Sunday, 5 December 2010

Seeing Stars

Seeing stars is a slight misnomer for what actually happened when I fell very hard on the back of my skull as I walked down the hill past Lyall's.  That part of the road is snow covered glare ice because of the run-off after the rains.

I didn't actually see stars.  It was more like a blank space of a split second followed by a shivering sensation inside my skull.  As if my brain were re-adjusting its position after having been shaken.    But I understood why the cartoonists draw the reeling and the spinning stars when someone receives a blow to the head.

Then the pain started.

I lay on my back on the ice with Kenya standing motionless over me.

After a moment or so I picked up her leash and said we were going home.  I got to my feet and we headed back up the hill very gingerly.

I felt the lump that was forming ... already it filled my cupped left palm.

I scooped up snow and held it to the swelling.  It melted immediately.  I got more ... four more altogether and kept it on till I reached my lane.

At home I applied a real ice pack, took two Tylenols, and got into bed.

All this happened three hours ago and my head is still aching fiercely ... not just the back of the skull where it is swollen but also my entire head and neck.

No ... no nausea.   But I suspect I have had a mild concussion.

One thing's for sure; I won't be doing much of anything until this headache subsides.

And now I am going back to bed.


hybrasil said...

Hi Barb; hope you're ok? I just don't go out in weather like this; thank God it's thawed today in the East Midlands. I think you should see a doctor if you even suspect concussion.

sassy said...

I'm worried.

Oma said...

Thank you both for your concern. Tamarack is in Hamilton and she texted Carlos to check on me. Now I have his cell number just in case ... but I am feeling a whole lot better than I was this afternoon.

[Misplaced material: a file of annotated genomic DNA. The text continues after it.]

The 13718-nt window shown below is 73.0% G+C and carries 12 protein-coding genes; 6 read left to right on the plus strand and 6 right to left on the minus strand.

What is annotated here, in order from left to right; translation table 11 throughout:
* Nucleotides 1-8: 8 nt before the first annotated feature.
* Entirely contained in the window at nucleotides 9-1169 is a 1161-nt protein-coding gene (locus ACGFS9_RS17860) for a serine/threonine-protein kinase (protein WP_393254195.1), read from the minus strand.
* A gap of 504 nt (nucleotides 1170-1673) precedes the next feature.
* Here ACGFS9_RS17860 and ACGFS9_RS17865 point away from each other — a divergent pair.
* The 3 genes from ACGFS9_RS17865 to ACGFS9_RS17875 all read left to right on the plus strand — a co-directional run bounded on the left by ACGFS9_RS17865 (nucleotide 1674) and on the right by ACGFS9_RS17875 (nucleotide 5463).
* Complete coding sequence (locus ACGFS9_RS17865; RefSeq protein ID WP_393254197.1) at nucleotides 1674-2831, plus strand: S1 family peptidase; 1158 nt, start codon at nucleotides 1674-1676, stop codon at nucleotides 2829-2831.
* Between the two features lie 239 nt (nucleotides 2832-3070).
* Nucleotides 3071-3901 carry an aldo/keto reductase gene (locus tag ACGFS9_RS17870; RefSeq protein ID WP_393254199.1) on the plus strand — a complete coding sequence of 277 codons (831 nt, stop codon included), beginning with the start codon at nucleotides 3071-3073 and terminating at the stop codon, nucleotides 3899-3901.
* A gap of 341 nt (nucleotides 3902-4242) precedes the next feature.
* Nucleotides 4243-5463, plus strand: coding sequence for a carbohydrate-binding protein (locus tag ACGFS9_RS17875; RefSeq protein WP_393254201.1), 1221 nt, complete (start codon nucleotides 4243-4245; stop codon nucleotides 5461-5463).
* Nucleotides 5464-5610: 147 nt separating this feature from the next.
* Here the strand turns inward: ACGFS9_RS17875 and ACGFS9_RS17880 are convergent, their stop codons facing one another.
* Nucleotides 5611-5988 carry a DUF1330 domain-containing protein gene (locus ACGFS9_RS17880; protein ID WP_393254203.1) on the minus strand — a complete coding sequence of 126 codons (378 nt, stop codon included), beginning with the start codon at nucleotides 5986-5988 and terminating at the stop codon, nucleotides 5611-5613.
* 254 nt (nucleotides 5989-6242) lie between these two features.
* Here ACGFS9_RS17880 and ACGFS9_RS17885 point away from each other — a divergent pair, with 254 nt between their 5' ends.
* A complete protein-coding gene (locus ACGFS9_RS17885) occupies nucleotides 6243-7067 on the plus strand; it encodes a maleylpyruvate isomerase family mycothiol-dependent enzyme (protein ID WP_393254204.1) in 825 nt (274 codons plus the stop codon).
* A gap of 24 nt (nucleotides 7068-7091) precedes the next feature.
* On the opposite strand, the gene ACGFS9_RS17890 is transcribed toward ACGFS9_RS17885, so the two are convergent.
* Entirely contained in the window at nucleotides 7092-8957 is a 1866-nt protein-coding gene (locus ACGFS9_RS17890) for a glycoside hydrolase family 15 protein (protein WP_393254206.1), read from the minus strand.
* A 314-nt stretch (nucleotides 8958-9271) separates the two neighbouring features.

Tammy just called and told me to check the sizes of my pupils. They are the same so I don't think I have done any permanent damage.

And I seem to be thinking straight ... at least to me.

And I will do as Tammy instructed. I will take my ice walkers out of my parka pocket and put them on my boots ... and will not venture out without them tomorrow.

My problem is that I keep forgetting I am too old to forget basic safety precautions. Does that mean I am so old that I am losing my marbles? Or does it mean I still feel like a vibrant young thing?

sassy said...

vibrant young thing for sure!

Thanks so much for the update on your well being.

Sleep well, wake rested in the morn.

kingmisha said...

OMG what a terrifying experience. Concussion can last a while, so please don't do any lifting, bending or reaching over your head. You have to take some basic precautions when you walk outside like the ice walkers for your shoes and you should also use a walking stick. We are not resilient any more and our bones can break more easily.

I used to x-country ski alone and enjoyed winter walks as well. After the stroke, I never skied alone again because when I fall, I often can't get up without a hand. I'm so uncoordinated that I'm too slow for most people, so nobody will ski with me. Hence, no more skiing. I'm also terrified of falling on the ice when I walk, so I reserve hiking for the treadmill.

Yes, my world has shrunk with my confidence. That is the worst part of aging for me. I was once confident and fearlessly independent, but no more.

I compensate with other skills and focus on the creative things that I can do with my expanded patience. Living alone creates new responsibilities like creating a safety net of friends and neighbours for emergencies; carrying a cell phone or a walky-talky with enough range to contact someone in the area.

I hope you are improving and back to yourself soon.

My favourite prayer:


God grant me the serenity
to accept the things I cannot change;
the courage to change the things I can, and
the wisdom to know the difference.

Oma said...

All good advice which I will endeavour to follow ... except for the cell phone. I live in a bubble that means I cannot depend on technology like cells and high speed. I am reading Under the Dome by Stephen King and sometimes Pike Lake feels a little like the town in the novel: visible to the outside world but separated from it by an invisible wall.